Displaying items by tag: US

Chinese e-commerce colossus Alibaba has taken its first venture into developing artificial intelligence home devices by launching its voice assistant speaker, which has drawn comparisons to Amazon’s ‘Echo’.

Alibaba’s voice assistant which will be a low-cost device has been named ‘The T-mall Genie’ after its e-commerce platform T-mall. It will retail at $73.42 which is significantly less than that of its US competitors Amazon and Google’s Alphabet which range between $120-$180 dollars. 

The ‘smart home’ voice assistants are activated by voice commands to perform daily tasks such as searching for weather reports, changing music, using AI to control other ‘smart home’ devices. China’s top technology firms have all expressed their ambitions to become global leaders in relation to AI – which has been evidenced by companies like Amazon and Alibaba increasingly competing in the same markets.

China’s search engine colossus Baidu, has also invested heavily in emerging technologies, and recently announced its investment with the Chinese government for an artificial intelligence lab, whilst it recently launched its own device which was based on its own Siri-like ‘Duer OS system’.

Alibaba’s ‘T-mall Genie has been specifically programmed to use Mandarin as its language and will only be available in China. It is activated when a user recognized by the system utters the words ‘T-mall Genie’ in Chinese. In a demonstration which was streamed live, engineers ordered the device to perform a series of tasks such as order some Coco-Cola, play music, add credit to a phone and activate a smart humidifier and TV.

In addition to its foray into AI devices, Alibaba has continued to invest heavily in offline stores and big data capabilities in an effort to capitalize on the entire supply chain as part of its retail strategy. Analysts have claimed it has striking similarities to strategies already adopted by Amazon.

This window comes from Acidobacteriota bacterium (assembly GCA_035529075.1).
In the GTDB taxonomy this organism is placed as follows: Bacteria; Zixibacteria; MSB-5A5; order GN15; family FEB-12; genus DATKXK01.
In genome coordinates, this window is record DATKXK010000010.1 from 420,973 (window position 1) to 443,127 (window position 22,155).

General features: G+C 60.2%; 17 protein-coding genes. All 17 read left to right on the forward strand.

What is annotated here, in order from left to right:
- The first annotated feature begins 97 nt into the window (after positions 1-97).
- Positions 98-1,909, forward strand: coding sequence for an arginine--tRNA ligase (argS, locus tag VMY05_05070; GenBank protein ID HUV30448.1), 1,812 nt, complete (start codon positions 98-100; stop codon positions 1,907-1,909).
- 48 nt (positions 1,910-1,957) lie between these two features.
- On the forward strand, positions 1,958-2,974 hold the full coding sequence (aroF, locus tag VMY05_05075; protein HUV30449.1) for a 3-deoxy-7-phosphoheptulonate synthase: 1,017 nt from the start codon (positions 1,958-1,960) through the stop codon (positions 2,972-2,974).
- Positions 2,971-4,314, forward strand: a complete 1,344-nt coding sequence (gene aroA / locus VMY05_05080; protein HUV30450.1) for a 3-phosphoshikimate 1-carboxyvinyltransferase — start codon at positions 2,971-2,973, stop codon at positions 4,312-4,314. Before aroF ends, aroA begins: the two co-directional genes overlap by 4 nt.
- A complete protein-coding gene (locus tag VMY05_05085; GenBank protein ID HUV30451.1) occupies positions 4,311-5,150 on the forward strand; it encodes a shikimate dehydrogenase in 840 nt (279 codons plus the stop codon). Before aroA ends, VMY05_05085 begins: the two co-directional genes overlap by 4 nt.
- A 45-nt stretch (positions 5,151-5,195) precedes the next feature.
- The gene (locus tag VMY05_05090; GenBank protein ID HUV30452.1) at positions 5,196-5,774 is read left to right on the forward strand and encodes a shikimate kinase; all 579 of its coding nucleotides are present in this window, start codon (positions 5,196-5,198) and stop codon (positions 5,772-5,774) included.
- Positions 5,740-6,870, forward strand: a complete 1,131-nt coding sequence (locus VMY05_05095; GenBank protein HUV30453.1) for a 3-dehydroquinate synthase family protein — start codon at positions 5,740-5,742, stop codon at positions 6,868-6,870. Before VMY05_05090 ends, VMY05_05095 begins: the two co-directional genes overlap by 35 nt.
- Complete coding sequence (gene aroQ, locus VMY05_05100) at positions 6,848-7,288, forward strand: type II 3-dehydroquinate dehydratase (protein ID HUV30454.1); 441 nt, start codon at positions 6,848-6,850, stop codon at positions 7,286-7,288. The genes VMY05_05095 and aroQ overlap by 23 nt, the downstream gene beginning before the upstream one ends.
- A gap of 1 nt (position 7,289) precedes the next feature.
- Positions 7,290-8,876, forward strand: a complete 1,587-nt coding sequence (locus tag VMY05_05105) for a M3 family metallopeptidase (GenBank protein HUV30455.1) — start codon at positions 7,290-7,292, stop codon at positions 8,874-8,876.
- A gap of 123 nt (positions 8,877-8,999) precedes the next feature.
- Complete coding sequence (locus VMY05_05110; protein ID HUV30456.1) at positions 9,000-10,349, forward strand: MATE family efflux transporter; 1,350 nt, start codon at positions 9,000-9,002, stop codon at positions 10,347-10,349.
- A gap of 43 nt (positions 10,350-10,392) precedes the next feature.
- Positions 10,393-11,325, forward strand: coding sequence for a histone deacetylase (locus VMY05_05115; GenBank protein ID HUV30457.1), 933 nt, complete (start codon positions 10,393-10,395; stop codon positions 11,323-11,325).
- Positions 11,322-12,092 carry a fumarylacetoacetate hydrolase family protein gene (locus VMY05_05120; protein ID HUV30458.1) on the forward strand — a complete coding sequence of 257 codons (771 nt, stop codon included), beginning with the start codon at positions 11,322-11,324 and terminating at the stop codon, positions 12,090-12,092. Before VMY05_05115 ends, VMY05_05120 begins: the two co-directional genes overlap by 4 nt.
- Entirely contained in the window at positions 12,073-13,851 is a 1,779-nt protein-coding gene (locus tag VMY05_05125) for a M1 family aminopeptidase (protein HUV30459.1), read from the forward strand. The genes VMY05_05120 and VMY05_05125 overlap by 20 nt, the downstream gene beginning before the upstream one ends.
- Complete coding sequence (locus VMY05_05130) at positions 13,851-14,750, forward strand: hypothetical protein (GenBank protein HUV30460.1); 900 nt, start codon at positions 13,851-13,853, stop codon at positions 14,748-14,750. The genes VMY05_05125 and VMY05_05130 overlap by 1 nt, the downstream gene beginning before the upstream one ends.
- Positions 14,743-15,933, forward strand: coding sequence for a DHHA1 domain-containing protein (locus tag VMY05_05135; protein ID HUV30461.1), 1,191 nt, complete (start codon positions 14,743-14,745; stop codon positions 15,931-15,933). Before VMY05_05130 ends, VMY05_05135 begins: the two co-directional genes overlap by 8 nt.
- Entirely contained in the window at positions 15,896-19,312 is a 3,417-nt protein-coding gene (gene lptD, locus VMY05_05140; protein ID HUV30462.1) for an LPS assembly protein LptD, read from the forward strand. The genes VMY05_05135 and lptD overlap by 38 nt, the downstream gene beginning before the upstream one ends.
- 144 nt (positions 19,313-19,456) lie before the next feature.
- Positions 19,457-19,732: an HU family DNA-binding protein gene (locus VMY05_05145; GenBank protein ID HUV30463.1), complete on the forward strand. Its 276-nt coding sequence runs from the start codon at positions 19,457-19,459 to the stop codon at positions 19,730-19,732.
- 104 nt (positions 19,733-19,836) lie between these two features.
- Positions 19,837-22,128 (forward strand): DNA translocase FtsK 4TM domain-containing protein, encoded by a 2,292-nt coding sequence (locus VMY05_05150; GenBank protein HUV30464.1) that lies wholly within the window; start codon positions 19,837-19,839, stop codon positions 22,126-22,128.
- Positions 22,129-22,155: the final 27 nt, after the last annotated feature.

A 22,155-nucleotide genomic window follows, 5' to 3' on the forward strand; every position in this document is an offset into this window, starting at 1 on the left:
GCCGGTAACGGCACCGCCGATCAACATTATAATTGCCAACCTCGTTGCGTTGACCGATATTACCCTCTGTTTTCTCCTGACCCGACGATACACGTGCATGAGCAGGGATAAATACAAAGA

Published in Internet of Things

T-Mobile announced on June 26 it had completed the United States’ first mobile broadband data session live in the field using License Assisted Access (LAA) on its commercial network. The field testing, which began in Los Angeles, showed blazing 741 Mbps download speeds using 80 MHz of aggregated spectrum.

In addition, T-Mobile is the first national wireless provider to make LTE-U available to customers. LTE-U uses publicly available 5 GHz airwaves to bolster existing LTE capacity and give a speed boost to what is considered America’s most advanced 4G LTE network. T-Mobile LTE-U is live in select locations in Bellevue, WA; Brooklyn, NY; Dearborn, MI; Las Vegas, NV; Richardson, TX; and Simi Valley, CA, with more rolling out later this year.

For T-Mobile customers, LTE-U delivers even more capacity and faster speeds. And there’s no need to turn on or download anything. It just works for T-Mobile customers in LTE-U locations with compatible smartphones. LTE-U provides similar speed and capacity benefits for consumers as the trifecta of technologies T-Mobile launched last fall – Carrier Aggregation, 256 QAM (Quadrature Amplitude Modulation) and 4x4 MIMO (Multiple Input Multiple Output) – with less licensed spectrum.  

“LAA is just the latest example of how T-Mobile is innovating the way forward. While our competitors scramble to deal with the way unlimited data plans are slowing down their networks, we’re already moving on to what’s next,” said Neville Ray, CTO at

T-Mobile. “This means that the fastest LTE network – that’s T-Mobile – will only get faster. I hope AT&T and Verizon like eating our dust!”

Earlier this year, the FCC cleared the way for LTE in unlicensed spectrum, enabling wireless providers to use unlicensed airwaves in the 5 GHz band that are frequently underutilized. LTE-U and LAA devices and equipment intelligently tap into and share underutilized unlicensed spectrum without affecting other users on the same band, including those using conventional Wi-Fi. Building on years of research, development and testing, T-Mobile immediately began the rapid rollout of new network hardware to support LTE in unlicensed spectrum.